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Yes, exciting indeed Mike. I believe it may be a first...
Hello Helen. Wowee! A Green Hairstreak. Callophrys...
From this courteous robin on one of our bed labels and all of us from the Plants for Bugs project here at the RHS, we'd like to wish you a Very Merry Christmas and a Happy New Year!
Winter is definitely upon us. With plummeting temperatures, dustings of snow and the most magical haw frosts, it's nearly time for us to down tools and call it a day for this year's sampling on Plants for Bugs
Last week Andy our entomologist was invited to present the latest analysis from Plants for Bugs to the RHS Science Committee. This took place in the wonderful wood-panelled Council Chamber in our London offices at Vincent Square. Andy has just begun some preliminary analysis of the data from years 1 and 2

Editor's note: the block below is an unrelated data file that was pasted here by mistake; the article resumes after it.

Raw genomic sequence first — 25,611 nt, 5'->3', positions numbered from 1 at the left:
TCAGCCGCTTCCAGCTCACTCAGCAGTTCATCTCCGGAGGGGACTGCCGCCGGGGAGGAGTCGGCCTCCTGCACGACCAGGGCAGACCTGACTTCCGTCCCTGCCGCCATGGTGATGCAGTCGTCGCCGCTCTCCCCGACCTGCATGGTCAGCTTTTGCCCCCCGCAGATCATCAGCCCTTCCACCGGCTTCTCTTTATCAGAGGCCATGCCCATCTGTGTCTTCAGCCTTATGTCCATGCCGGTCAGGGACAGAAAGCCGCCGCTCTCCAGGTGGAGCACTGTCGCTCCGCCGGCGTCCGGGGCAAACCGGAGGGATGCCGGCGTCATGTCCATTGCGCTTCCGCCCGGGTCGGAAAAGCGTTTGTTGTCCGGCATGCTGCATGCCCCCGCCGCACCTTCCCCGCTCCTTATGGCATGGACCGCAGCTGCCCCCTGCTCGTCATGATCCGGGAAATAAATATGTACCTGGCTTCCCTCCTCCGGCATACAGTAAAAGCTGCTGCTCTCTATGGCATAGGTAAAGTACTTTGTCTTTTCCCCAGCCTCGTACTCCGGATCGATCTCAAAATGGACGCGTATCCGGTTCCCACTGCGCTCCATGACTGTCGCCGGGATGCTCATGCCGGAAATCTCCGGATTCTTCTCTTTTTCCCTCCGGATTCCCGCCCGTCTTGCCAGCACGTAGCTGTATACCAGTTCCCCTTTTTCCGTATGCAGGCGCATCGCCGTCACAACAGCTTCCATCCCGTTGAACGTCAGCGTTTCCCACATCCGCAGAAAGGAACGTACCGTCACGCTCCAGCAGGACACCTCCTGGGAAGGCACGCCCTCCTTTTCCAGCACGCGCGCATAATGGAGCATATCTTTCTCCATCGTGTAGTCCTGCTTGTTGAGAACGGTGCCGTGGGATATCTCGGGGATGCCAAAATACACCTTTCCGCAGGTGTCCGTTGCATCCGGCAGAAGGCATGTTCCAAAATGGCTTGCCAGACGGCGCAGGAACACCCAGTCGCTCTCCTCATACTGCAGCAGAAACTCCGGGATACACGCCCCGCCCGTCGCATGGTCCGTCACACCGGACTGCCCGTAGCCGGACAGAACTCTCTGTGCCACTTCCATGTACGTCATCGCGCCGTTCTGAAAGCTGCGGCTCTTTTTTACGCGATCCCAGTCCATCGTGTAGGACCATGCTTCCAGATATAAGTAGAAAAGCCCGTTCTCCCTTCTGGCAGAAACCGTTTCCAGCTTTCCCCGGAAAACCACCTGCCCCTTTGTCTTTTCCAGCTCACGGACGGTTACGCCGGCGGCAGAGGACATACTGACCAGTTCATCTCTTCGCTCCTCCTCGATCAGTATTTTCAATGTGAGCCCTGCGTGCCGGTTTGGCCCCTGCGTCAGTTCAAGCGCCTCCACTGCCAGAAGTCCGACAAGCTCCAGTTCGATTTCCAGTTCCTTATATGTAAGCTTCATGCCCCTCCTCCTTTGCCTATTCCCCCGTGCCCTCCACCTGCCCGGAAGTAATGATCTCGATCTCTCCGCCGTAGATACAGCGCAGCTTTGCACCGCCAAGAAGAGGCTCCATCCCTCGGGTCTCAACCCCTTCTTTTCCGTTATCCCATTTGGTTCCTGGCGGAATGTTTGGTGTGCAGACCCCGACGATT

As colours intensify then fade from our Plants for Bugs plots I wanted to leave you with these images;
(from top: Viburnum sp, Geranium sanguineum, Eupatorium cannabinum and Eryngium agavifolium
Sampling on Plants for Bugs for 2012 is quickly drawing to a close. This week is our second to last event for taking overhead photographs of the plots. The job has been getting harder and harder with the vegetation now at its maximum. But with three people on the job we completed all 36 beds by early afternoon
Sarah shows John how to separate out insects from detritus under the microscope
If I didn't know better, I'd have said some prankster had been down on our new wildflower area and thrown handfuls of cooked spaghetti over some plants (see pic above). But no, this was nature at its wierdest. What we had was a couple of patches of dodder - yellow dodder to be precise (Cuscuta campestris), a parasitic annual from North America and associated especially with carrots - that had wound itself all over wild carrot and the surrounding host plants! Here's a close up of the flowers..